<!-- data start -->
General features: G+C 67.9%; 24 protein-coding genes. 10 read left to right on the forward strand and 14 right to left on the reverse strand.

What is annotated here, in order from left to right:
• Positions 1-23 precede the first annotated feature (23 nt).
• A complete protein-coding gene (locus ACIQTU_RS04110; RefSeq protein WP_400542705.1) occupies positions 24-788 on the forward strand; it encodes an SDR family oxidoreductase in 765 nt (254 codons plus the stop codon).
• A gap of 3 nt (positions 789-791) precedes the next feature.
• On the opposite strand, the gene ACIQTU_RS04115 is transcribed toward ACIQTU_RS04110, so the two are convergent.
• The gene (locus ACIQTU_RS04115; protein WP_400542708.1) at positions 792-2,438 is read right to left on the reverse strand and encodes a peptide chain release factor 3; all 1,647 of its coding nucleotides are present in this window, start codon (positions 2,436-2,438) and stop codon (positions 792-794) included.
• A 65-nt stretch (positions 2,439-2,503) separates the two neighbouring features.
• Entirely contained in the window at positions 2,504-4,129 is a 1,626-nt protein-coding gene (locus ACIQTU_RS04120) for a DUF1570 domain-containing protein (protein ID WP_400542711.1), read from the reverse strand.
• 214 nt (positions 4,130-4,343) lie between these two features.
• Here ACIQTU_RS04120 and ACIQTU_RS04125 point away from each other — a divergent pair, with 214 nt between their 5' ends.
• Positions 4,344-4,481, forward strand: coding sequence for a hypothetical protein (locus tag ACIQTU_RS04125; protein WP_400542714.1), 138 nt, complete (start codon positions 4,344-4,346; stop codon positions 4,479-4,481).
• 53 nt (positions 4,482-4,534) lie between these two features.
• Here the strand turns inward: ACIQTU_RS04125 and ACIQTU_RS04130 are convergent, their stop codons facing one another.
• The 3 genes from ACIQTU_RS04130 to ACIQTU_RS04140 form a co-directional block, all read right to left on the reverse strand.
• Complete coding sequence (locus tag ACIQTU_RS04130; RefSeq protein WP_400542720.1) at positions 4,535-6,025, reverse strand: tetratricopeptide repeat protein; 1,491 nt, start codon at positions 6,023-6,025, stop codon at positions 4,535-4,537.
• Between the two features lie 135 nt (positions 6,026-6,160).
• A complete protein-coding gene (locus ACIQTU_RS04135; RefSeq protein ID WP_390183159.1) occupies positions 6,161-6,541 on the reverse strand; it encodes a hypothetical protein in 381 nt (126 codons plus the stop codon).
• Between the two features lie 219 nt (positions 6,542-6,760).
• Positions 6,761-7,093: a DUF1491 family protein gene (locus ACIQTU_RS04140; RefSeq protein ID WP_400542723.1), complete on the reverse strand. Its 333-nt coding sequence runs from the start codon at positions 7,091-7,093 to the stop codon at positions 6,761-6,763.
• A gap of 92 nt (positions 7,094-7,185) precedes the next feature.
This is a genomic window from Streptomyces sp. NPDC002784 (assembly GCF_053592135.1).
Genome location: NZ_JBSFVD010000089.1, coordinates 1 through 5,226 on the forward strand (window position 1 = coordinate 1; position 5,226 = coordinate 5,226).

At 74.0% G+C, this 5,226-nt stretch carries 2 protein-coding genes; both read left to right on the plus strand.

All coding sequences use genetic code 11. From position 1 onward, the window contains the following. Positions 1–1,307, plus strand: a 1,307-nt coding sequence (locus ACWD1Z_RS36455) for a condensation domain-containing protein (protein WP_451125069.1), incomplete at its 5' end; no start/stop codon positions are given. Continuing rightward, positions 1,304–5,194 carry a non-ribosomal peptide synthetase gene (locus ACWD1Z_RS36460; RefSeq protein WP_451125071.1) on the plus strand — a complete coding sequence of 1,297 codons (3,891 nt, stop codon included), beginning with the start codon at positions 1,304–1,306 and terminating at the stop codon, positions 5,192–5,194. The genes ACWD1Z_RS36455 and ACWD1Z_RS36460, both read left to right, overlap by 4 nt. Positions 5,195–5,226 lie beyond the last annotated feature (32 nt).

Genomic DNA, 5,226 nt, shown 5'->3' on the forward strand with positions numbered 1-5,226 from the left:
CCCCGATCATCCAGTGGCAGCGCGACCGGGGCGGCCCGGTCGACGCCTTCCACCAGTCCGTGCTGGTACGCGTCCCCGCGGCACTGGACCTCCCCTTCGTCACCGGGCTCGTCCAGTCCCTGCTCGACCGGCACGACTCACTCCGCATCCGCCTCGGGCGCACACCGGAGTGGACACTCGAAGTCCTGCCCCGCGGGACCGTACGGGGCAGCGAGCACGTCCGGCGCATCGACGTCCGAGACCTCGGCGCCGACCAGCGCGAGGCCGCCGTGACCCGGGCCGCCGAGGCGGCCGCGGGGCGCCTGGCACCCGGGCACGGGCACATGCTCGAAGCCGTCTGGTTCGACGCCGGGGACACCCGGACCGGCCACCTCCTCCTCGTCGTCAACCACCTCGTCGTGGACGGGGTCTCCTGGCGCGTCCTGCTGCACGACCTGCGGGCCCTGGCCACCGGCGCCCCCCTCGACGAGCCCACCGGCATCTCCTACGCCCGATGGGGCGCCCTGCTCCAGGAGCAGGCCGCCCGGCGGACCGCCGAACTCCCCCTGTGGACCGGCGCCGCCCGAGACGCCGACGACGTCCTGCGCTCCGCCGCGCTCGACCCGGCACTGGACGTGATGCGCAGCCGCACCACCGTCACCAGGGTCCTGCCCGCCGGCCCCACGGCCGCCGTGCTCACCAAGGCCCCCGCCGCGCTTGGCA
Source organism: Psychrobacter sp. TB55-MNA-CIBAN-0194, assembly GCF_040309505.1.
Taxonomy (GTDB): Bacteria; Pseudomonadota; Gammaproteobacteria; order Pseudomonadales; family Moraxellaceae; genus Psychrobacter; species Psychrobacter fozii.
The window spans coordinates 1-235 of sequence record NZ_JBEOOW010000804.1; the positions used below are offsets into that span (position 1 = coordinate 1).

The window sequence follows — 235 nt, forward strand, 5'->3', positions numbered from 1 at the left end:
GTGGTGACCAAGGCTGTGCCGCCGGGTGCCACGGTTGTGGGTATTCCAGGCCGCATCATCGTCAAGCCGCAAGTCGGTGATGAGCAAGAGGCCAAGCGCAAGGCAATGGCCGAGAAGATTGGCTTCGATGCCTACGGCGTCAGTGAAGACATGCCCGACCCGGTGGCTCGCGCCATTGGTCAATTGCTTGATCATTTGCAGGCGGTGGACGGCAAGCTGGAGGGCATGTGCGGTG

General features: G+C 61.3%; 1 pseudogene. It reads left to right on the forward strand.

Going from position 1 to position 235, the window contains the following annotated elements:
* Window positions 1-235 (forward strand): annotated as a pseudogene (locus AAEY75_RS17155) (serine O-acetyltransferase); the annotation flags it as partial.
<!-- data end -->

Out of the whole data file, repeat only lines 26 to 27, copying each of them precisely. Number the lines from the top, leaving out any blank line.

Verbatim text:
Genomic DNA, 5,226 nt, shown 5'->3' on the forward strand with positions numbered 1-5,226 from the left:
CCCCGATCATCCAGTGGCAGCGCGACCGGGGCGGCCCGGTCGACGCCTTCCACCAGTCCGTGCTGGTACGCGTCCCCGCGGCACTGGACCTCCCCTTCGTCACCGGGCTCGTCCAGTCCCTGCTCGACCGGCACGACTCACTCCGCATCCGCCTCGGGCGCACACCGGAGTGGACACTCGAAGTCCTGCCCCGCGGGACCGTACGGGGCAGCGAGCACGTCCGGCGCATCGACGTCCGAGACCTCGGCGCCGACCAGCGCGAGGCCGCCGTGACCCGGGCCGCCGAGGCGGCCGCGGGGCGCCTGGCACCCGGGCACGGGCACATGCTCGAAGCCGTCTGGTTCGACGCCGGGGACACCCGGACCGGCCACCTCCTCCTCGTCGTCAACCACCTCGTCGTGGACGGGGTCTCCTGGCGCGTCCTGCTGCACGACCTGCGGGCCCTGGCCACCGGCGCCCCCCTCGACGAGCCCACCGGCATCTCCTACGCCCGATGGGGCGCCCTGCTCCAGGAGCAGGCCGCCCGGCGGACCGCCGAACTCCCCCTGTGGACCGGCGCCGCCCGAGACGCCGACGACGTCCTGCGCTCCGCCGCGCTCGACCCGGCACTGGACGTGATGCGCAGCCGCACCACCGTCACCAGGGTCCTGCCCGCCGGCCCCACGGCCGCCGTGCTCACCAAGGCCCCCGCCGCGCTTGGCA